Crick Marina appeared on the left, only seen it from Crick Show before, followed by Crack Hill, only one sheep appeared affected having escaped onto the towpath and just around the corner a boat seemed to have entered the winding hole too fast!

At Yelvertoft the rain descended again so we called a halt for the night.

Summer Cruise 2013 – Day 6

DSCF4280Today’s journey took us off of the Oxford Canal, past Napton Narrowboats onto the Grand Union. It didn’t take us long to get to Napton Junction, or Wigram’s Turn as it was traditionally referred to, we didn’t turn here, but carried straight on, the Oxford combining with the Grand Union canal for the five miles to Braunston where it resumes its identity by taking the left fork at the junction, whilst we forked right towards London.

DSCF4287As the HISTORIC NARROWBOAT RALLY is taking place at the weekend, mooring restrictions were in place which looked set to scupper our plans to visit Midland Chandlers, however… The Boathouse’s moorings were completely free and so we stopped for lunch there and walked back to the chandlery. Lunch and shopping taken care of we cast off for Braunston Locks.

Before we reached the locks we had a preview of many of the historic boats gathered for the rally.

This slideshow requires JavaScript.

As we arrived at the bottom lock nb Old Peculier was going in and we were able to share all the locks with them, the flight was quite busy with plenty of boats coming down too. We also had help from a couple with their grandchildren (?) the man told me that his father had worked for BW repairing and fitting lock gates.

DSCF4313We followed Old Peculier through the tunnel, having a clear run through, emerging into the worsening rain down the unremarkable stretch down to Norton Junction where we turned left onto the Leicester Line of the GU and found a mooring right behind them just around the corner.

Summer Cruise 2013 – Day 5

DSCF4222It was up and away this morning after watering up we left what we think of as home territory and set off along the summit level of the Oxford canal as it follows the twists and turns of the 384ft contour line. Some people find this stretch boring but the canal builders seem to have had a sense of humour as many of the accommodation bridges are on blind bends so you have to be ever-vigilant as you approach them and even the Wormleighton radio mast plays tricks on you, appearing to hop from one side of the canal to the other just to keep you on your toes!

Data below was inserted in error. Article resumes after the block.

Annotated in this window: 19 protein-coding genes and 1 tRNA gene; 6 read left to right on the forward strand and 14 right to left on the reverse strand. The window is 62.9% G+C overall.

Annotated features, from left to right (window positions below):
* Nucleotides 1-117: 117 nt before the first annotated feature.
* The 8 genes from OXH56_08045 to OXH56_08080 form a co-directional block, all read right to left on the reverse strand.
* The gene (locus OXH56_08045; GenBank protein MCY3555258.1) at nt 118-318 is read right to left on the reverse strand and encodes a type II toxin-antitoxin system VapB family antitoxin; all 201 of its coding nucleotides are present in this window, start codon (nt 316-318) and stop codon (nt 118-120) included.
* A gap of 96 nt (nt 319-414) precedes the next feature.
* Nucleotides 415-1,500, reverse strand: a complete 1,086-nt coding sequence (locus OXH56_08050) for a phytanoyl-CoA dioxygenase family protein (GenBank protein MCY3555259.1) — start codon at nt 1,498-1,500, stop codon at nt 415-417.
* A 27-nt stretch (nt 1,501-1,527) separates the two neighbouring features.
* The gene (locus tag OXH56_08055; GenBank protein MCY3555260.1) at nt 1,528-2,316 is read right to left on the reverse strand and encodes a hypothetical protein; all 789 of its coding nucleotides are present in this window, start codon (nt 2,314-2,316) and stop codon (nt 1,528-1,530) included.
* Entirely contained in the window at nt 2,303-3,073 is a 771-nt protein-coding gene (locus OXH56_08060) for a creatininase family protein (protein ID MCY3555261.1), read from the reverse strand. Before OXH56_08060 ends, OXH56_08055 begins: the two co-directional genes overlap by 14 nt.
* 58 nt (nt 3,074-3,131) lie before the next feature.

DSCF4269When we reached Marston Doles, we found a C&RT workboat adrift across the canal. With the help of a boater coming the other way who pushed it back to the side, I retrieved the mooring rope & pin and secured it. We planned to moor up here for lunch but there was no space, and as another boat was just leaving the top lock we slipped in and moored two locks down for a bacon and egg brunch.

At the next lock we met a volunteer lockie who helped us down to the bottom of the flight where stopped outside the Folly Inn and we rewarded ourselves with an ice cream from the shop. We considered stopping here for the night but we pressed on to the next pub The Bridge Inn where we had our home-made lasagne on board before a post-prandial drink at the pub, where the phone signal was unaccountably much better, well that’s our excuse anyway!

Lots of photos again today, here are just some of them.

This slideshow requires JavaScript.

Summer Cruise 2013 – Day 4

Another staying-put day today as we had to wait for a delivery of July’s Towpath Talk, a free newspaper which we distribute, but that’s not to say we have been idle.

DSCF4219A load of washing was done at
The Wharf Inn’s launderette, another coat of paint went on the back doors and I removed the flue from the old central heating boiler from the roof and replaced it with a spare ventilator from my come-in-handy store.

See,  it’s true, the camera proves it!

 

A bit of relaxation during the afternoon and then we rewarded ourselves with a meal at The Wharf, taking advantage of their 2-4-10 (two for a tenner) deal, and very nice it was too, especially the summer fruit crumble. Our copies of Towpath Talk had arrived by then so we can continue our travels tomorrow.

Catty has been out almost all day and has scored 2 mouses out of the pub’s shrubbery.

To finish, an aww moment with Mummy duck with eight ducklings.

DSCF4220

Summer Cruise 2013 – Day 3

After a visit to the village shop for bread & cat munchies we said goodbye to Cropredy and continued our way northwards, passing the new Cropredy Marina where workers were beavering away to install the pontoons which seemed to be supported on lengths of piling. I would have thought that some cross bracing was in order, but I guess they’ve done this sort of thing before.